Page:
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Omg thank you so much @WeeziesBooks thank you so much for the books and goodies they are awesomely amazing I‘m so excited to start reading and using the teas and cup thank you so much 🙏 #fallingforfallswap @Avanders

Avanders ❤️🧡💛🎃🍁🍂😍 11mo
Cathythoughts Fab 🎉❤️❤️ 11mo
Ddzmini @Cathythoughts I know this is amazing right 😍😊 11mo
monalyisha Hot damn, that‘s a lot of swag! 🌶📚 11mo
Ddzmini @monalyisha I am in heaven I‘ve already added the decorations to my bookshelves and I have my books waiting to be read 😋📖 11mo
107 likes5 comments
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Insightsintobooks
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I got this for .74 cents because I had 1.25 in ebook credits. :)

AJones I 💚 the name of this book! I just added it to my stack. 😊 14mo
46 likes1 stack add1 comment
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JazzFeathers
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1. Since l've joined Litsy, l've started trading my reading in a bullet journal. I also use Goodreads
2. I like any good written POV, but l have to admit l have an inclination for 3rd limited
3. I'll be working 9:00/19:00 (CET), so that's that
4. @Redjewel_7734 @Jinjer

#TrivialThursday @GarthRanzz

Jinjer Thanks for tag! What‘s 3rd limited?🤔 1y
JazzFeathers You're welcome @Jinjer 😊 Oops! Maybe l used too technical a term? Third limited us when the narration is experienced through a particular chatacter and we readers can only know for sure what that particular character knows and feels. Sounds complicated, but it's one of the most common forms of storytelling today 😊 1y
Jinjer Thanks! I never learned all the terminology although I‘m sure I was taught it😂 I like whatever one lets us know what everyone is thinking. 1y
45 likes4 comments
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Timidmagick
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Mehso-so

If you ever wondered what someone with autism would say if they could talk...

SpookyBoogie Lots of autistic people can and do talk. I'm one of them. 1y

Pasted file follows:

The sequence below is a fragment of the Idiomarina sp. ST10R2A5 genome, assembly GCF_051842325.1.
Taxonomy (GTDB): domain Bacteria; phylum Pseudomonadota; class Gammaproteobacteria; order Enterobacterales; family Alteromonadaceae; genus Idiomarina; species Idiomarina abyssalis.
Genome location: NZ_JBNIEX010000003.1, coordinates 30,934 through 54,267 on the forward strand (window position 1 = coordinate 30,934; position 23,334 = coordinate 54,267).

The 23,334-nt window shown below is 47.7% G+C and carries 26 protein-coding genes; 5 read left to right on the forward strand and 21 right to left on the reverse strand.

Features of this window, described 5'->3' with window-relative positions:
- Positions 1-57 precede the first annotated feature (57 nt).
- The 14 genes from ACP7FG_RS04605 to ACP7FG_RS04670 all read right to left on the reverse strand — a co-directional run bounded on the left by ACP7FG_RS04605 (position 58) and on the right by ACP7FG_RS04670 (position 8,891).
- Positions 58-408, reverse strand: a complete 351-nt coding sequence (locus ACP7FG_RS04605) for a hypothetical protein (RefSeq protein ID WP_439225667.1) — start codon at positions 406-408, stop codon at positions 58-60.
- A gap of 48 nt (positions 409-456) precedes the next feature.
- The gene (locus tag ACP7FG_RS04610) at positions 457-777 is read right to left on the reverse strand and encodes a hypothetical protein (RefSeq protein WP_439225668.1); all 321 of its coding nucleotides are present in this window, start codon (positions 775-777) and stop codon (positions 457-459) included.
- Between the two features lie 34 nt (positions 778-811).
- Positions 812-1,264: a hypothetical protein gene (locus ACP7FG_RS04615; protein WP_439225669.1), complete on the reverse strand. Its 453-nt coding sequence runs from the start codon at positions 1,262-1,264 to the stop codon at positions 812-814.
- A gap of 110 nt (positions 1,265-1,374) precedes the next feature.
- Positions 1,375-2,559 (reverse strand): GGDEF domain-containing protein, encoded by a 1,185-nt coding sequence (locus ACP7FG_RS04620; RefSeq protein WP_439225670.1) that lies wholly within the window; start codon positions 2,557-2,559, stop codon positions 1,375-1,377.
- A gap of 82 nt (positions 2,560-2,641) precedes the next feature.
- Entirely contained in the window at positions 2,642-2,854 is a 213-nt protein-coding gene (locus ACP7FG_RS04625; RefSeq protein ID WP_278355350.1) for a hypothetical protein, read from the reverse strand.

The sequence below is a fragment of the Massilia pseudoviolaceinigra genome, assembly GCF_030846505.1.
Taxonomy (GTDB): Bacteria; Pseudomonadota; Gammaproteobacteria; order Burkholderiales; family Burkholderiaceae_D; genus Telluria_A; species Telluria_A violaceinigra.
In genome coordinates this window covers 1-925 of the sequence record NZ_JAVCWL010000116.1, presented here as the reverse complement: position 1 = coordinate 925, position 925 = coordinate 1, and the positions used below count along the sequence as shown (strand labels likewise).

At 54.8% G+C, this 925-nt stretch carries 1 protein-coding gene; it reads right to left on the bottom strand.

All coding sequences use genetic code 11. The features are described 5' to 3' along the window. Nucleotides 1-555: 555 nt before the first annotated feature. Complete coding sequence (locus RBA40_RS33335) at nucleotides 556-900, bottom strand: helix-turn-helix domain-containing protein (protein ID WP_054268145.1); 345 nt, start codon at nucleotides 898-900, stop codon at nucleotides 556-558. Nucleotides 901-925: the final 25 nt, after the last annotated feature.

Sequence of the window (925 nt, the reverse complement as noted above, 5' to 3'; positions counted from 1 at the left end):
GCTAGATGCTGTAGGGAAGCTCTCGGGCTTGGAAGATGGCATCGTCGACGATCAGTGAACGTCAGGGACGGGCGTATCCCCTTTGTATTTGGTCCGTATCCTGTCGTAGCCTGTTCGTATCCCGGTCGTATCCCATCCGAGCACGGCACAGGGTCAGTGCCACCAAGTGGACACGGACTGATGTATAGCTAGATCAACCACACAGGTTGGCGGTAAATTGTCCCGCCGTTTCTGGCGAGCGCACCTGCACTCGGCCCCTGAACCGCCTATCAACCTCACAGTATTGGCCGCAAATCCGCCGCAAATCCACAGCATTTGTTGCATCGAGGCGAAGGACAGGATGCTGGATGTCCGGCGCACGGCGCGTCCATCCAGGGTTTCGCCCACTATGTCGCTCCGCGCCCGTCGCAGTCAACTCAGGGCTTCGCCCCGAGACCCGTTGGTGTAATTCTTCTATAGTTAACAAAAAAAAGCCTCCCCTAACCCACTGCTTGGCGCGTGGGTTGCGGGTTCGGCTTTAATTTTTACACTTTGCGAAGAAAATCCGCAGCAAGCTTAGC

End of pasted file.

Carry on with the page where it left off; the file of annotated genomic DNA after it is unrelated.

Timidmagick True. In this case the author can‘t. He used alternative methods to get his work across with a lot of effort 1y
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josephabeattie

'If I were a bird, I'd fly off into eternity'

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josephabeattie
Pickpick

A truly inspiring and eye opening book. I learnt so much about autistic people and some lessons made me feel slightly ashamed. Naoki writes beautifully. It's not just a book for people who know someone with autism, their are many lessons to be learnt from this, I couldn't rate it highly enough!

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sherrynuts
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I don't know how I missed his first book, but Naoki Higashida has some great words of wisdom in his second translated book.

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PolaroidPoet
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I‘m jumping in on day #eight of #novemberbythenumbers with a Japanese novel that‘s been translated into English. Climb inside an autistic man‘s life as he shares his mind with the world. This has great reviews across multiple platforms and will be added to my TBR stack.

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alysonwrites
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An evocative metaphor of what the struggle to communicate is like for people like Naoki Higashida who have autism and are nonverbal. I complain about how difficult it is to write, but I take for granted the ease with which I can jot down words, well written or not.

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alysonwrites
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alysonwrites
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alysonwrites
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Love this. 💜 I can learn a lot from Naoki Higashida about defining your own terms for success.

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alysonwrites
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So much hard-won wisdom in this book. Any challenges, doubts, or insecurities I struggle with in my writing and my life seem very small in comparison with the obstacles Naoki Higashida must overcome daily with his autism in order to write and to live.